Microbes - Friends or Foes? (FLC: BIOL 1110 / ENGL 1110)

A guide to using the web for research and critically evaluating resources you find

Online Searching

Sometimes it is appropriate to use Google or other general internet search engines as a part of your research. There are many reliable sites with good information - the trick is to find them. This page will give you some suggestions on how you can best use a search engine to bring you the highest quality results. 

Consider: What are you searching?

Search engines (Google, Bing, Duck Duck Go, etc.) only search part of the information on the internet - the "surface web". 

  • Not every site is indexed - excluded are password protected sites, sites that choose not to be indexed, sites without links, and the contents of databases -- including subscription-based library database content.
  • Not every word is indexed - each database has common stop words that it does not index and some engines only search a certain number of words on a page.
  • Not every page on a site is indexed - some engines limit their searches to the top two or three levels or exclude personal sites piggybacked onto another site.

Powerful Searching - using advanced search to optimize your results

Most Web search tools offer a simple search interface – the results are determined by an algorithm. If you want to exert more influence over the algorithm, it is necessary to take advantage of advanced search techniques.  Other techniques will help you refine your search. Please note that different search tools will use different symbols for truncation, phrase, and proximity searching – if they offer them at all – always check search help pages to see what is available.

If at first you don't find what you need:

  • Look beyond the first screen of search results.
  • Try the advanced search features offered by most search tools, like Google Advanced Search.
  • Find the help screens provided by the search engine producers for advanced search tips and operators to use for custom searches by file type, domain/site, language, and more -- Google Search Operators
  • Try more than one search engine.
  • Test your search skills by searching for more advanced tips! Not every search trick is clearly indexed and made available in a simple way by search engine providers.

Evaluating Information You Find on the Internet

Anyone can publish information on the internet. Websites rarely go through the exacting review process demanded by editors of published books and journal articles. It is therefore even more important to critically evaluate information you find online in terms of authority, purpose, scope, accuracy & objectivity, and usability.

After considering the questions listed below on the authority, purpose, scope & currency, accuracy, and usability of the website, ask yourself: Is it appropriate to use this web resource as evidence in support of my research?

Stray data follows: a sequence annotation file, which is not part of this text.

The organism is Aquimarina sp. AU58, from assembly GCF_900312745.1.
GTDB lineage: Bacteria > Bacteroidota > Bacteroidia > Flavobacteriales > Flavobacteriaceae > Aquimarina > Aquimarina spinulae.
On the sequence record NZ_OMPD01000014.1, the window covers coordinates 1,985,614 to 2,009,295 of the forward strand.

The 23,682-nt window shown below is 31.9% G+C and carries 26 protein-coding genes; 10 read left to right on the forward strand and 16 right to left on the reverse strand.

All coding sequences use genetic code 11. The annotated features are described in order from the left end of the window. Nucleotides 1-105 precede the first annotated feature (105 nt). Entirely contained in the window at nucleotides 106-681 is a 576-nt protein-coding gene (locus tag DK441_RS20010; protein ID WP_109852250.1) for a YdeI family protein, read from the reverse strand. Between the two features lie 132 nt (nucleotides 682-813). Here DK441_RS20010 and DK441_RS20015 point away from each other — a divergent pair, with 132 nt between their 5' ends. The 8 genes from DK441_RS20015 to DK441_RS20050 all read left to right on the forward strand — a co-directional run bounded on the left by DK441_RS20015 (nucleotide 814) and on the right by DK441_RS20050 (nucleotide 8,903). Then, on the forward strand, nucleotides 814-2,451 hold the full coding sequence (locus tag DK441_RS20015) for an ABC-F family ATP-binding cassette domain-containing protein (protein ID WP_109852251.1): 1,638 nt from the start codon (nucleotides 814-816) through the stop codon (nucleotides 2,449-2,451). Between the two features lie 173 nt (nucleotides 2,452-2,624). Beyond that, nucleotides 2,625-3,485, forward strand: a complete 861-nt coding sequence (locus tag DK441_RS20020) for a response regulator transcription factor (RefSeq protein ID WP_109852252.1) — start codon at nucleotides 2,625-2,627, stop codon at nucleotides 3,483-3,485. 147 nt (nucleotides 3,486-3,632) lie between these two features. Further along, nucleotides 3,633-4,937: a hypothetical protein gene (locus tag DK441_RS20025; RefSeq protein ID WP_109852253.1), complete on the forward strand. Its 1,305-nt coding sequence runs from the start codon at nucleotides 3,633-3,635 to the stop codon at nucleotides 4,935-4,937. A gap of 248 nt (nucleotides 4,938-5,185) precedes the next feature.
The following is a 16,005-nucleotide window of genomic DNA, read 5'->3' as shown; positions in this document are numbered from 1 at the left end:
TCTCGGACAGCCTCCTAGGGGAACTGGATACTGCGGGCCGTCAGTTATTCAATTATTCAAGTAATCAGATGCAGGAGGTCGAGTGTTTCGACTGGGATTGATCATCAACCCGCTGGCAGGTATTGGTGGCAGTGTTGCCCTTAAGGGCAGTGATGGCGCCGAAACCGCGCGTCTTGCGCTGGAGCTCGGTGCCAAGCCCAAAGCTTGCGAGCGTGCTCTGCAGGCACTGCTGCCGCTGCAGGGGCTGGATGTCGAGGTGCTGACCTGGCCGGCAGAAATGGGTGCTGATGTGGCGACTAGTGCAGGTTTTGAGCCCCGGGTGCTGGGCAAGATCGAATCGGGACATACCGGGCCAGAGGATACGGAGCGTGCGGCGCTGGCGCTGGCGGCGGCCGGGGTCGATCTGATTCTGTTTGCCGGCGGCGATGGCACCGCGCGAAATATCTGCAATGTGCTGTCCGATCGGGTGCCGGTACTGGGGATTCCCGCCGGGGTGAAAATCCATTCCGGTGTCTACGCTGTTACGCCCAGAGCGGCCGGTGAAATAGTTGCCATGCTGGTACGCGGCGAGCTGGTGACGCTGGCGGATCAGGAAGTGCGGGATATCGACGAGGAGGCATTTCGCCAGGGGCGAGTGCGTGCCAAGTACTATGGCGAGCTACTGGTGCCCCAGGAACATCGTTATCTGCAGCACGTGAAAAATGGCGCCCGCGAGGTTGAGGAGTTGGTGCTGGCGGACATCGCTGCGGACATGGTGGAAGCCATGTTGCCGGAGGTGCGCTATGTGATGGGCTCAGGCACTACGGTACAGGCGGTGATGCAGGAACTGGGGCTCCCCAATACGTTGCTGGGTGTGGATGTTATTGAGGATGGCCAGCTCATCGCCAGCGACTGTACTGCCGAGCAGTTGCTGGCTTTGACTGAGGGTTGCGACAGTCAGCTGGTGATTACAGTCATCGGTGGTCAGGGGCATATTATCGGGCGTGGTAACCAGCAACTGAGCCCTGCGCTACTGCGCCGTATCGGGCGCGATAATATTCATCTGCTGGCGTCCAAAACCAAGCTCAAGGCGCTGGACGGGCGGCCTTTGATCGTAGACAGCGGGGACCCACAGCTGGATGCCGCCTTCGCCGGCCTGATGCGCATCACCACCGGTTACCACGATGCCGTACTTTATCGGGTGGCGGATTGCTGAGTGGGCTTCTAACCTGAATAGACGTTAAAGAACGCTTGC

If the answer is an unequivocally yes, great! If not, but you still feel the page has value, note your reservations & discuss with an instructor or librarian.


  • Who created the site?
  • Does the site list organizational information for creators?
  • Is the creator or author qualified to speak on the topic? How can you tell?
    • What expertise do they have? Degrees, other publications, affiliations with research institutes or universities?
    • Do a quick Google search on the author or publisher. What do you find? What do other people or publications say about them? If the consensus is positive, great! If not, explore further.
  • What does the URL indicate? Is this a personal or official site? Ex: Educational institution (.edu), non-profit organization (.org), a commercial site (.com), the U.S. government (.gov), the U.S. military (.mil), another country (.ca, .uk, .mx, etc), or other? Is there a tilda ~ in the URL (often indicates a personal page on an institutional website)? The URL isn't a guarantee that a website is good or bad, but it does provide some context for it.


  • What is the basic purpose of the website? Is the purpose stated? Check the "About" or "About us" page, if available.
  • Can you tell who the intended audience might be?
    • Researchers, students, general public, customers buying a product, etc.
  • Does the site disclose sponsorship, underwriting, or other affiliation to another organization or individual?


  • Is coverage regional, national, or international?
  • Is coverage recent or historical?

Accuracy & Objectivity

  • Is the information supported with evidence? Are facts documented or cited from original sources?
  • Does the site link out to other sites? If so, are those sites of good quality?


  • Is the site well designed and up to date with current web standards?
  • Does the site follow general rules of spelling, grammar, and punctuation?
  • Is the information supported with evidence? Are facts documented or cited from original sources?

Sample Websites

The information on some websites is more authoritative than others. The links below provide an opportunity to practice evaluating. Look for clues such as: who is the publisher? - Is it  a nonprofit, government agency/initiative, for-profit company, individual, etc.? What else can you learn about the publisher or authors on the site (what else have they published? what do other sources say about them?) Does the site include links to evidence such as other information, articles, or data sources?